Published: Dec. 11, 2011 Dam Good Publishing
Back jacket blurb: A young blogger has the ultimate on-line encounter; a spirit partner who introduces him to a world he must master to save his own. A ghost in the machine? Adam is a 19 year old blogger who lives in his mother’s basement and who is dealing with a critically ill friend. A simple reply to a blog fan e-mail begins a relationship with Pretoria, a beautiful and mysterious young woman. Pretoria guides him into ‘the Realm’, a spirit world where he discovers he is a powerful force for the protection and survival of human kind. As Pretoria reintroduces Adam to the Realm and his place in it, he realizes that she is not only trying to reclaim him for the sake of humanity, but also for the spirit world and herself. Facing a powerful evil, Adam re-engages with the Realm in order to save his friend and the human world while re-discovering why he had tried to escape it in the first place. As a battle within the Realm reaches its climax, Adam must finally choose between his human and his spirit form, or lose both.
First line: “So we have sunshine again today. I hate sunshine.” The first two lines actually, taken from the blog entry with which the story opens. Although this entry and blog topic seems a little random at first, the author does a good job of tying this first weather-based blog post into the story. And anyone who hates sunshine immediately gets my attention.
What I Liked:
Half way through the first chapter, I knew I wouldn’t put the book down because the protagonist and 1st person narrator, Adam, is just so likeable. We learn a lot about him in the span of a few pages, his awkward growing up years, his friendship with Tony – his best friend, and how Adam came to be a blogger in the first place. Blogging as a full time occupation is something still relatively new, so this immediately gave the book and character a fresh, up-to-date feeling. Blogging and its possible supernatural interference is also not a theme frequently if ever explored in a novel so again, the idea and premise of this story was rather unique.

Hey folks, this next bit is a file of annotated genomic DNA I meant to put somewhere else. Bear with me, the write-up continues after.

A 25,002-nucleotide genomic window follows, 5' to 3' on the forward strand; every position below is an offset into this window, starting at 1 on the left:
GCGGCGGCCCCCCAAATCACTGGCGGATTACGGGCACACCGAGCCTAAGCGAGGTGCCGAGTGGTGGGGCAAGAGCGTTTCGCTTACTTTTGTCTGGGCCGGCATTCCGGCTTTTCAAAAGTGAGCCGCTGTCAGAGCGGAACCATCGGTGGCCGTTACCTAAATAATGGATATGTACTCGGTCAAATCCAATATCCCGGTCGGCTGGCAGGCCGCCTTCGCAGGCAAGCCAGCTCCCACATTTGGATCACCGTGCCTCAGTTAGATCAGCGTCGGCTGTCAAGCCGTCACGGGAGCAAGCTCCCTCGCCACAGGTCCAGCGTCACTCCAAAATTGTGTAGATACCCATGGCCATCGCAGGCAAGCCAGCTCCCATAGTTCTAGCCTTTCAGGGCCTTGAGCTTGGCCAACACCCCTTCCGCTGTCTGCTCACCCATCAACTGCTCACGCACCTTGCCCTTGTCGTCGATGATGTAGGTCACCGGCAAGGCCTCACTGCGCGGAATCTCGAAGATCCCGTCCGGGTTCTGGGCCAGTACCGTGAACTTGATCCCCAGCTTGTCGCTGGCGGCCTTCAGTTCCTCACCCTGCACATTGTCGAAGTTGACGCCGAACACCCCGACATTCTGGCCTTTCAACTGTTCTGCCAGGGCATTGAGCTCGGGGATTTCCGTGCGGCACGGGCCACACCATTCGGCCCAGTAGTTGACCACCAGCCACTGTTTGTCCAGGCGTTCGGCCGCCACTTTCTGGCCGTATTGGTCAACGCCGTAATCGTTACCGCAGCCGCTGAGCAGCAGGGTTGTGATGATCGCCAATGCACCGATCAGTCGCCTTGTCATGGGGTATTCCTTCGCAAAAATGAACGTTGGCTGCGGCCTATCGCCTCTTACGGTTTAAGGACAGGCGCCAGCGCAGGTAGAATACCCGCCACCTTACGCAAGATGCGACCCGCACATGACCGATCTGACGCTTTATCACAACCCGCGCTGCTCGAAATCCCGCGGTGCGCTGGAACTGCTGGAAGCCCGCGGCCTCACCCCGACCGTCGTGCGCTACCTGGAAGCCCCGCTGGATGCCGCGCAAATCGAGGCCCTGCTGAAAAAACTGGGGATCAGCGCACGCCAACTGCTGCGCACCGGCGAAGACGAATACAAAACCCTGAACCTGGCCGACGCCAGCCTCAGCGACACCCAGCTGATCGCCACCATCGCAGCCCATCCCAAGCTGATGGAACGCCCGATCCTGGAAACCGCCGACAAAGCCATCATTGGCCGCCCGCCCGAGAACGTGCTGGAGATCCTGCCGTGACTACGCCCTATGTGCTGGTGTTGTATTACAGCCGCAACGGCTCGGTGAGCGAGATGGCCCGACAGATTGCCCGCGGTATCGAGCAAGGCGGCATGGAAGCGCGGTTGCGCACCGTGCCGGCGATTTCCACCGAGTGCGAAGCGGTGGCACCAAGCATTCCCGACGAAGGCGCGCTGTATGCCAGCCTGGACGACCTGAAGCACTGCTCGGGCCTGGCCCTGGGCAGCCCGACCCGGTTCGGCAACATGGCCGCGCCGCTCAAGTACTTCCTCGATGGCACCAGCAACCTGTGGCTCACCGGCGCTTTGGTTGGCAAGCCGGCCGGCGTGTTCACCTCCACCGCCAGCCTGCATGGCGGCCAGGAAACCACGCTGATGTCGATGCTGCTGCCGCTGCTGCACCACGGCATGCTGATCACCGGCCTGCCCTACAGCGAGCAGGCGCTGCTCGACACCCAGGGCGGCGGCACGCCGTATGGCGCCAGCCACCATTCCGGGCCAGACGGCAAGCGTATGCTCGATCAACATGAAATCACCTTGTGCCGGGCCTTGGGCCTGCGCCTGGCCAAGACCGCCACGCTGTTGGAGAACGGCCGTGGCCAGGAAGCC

The interaction with the ‘ghost in the machine’ was quirky and Adam reacted accordingly. The biggest plus point for this novel is definitely Adam – likeable, genuine, not a Gary Stu in any way while still being an all round nice guy who doesn’t always say or do the right thing and who readers can relate to.
Pretoria (slightly biased here since Pretoria is the name of one of the capital cities in my home country). I know I should have liked her. The gorgeous heroine of the story but I didn’t. She’s annoyingly prissy, self-righteous and rather manipulative. And I liked that. I really enjoyed the fact that I could dislike the heroine and still connect with the story and plot, and still root for Adam.
The stakes. The stakes are pretty high in this novel for Adam and Pretoria, particularly for Adam on both a personal and bigger-picture scale. The author also manages to weave together these two plot points pretty well at the end.
What I Didn’t Like:
Pacing. The story tends to drag, especially through the middle as Adam learns about the Realm and his place in it. I tended to skip through some of the exposition, wanting to get back into the action, which when it eventually came was pretty good stuff. The author has a tendency to over explain the system, how things work and why. I’m not sure all the back story was necessary for the story and that we could have learned bits here and there to help us understand what was going on without pages of explanation prior to the event. Maybe just a personal preference issue, I like action, not exposition. The author also had a tendency to describe and get into details of things I found superfluous to the story at hand. But that’s my only beef really.
3.5/5 ink splats. Good premise. Some great characters. A little slow and drawn out, otherwise WiSpY would’ve earned 4 stars. As far as paranormal stories go, WiSpY is a thoroughly enjoyable read.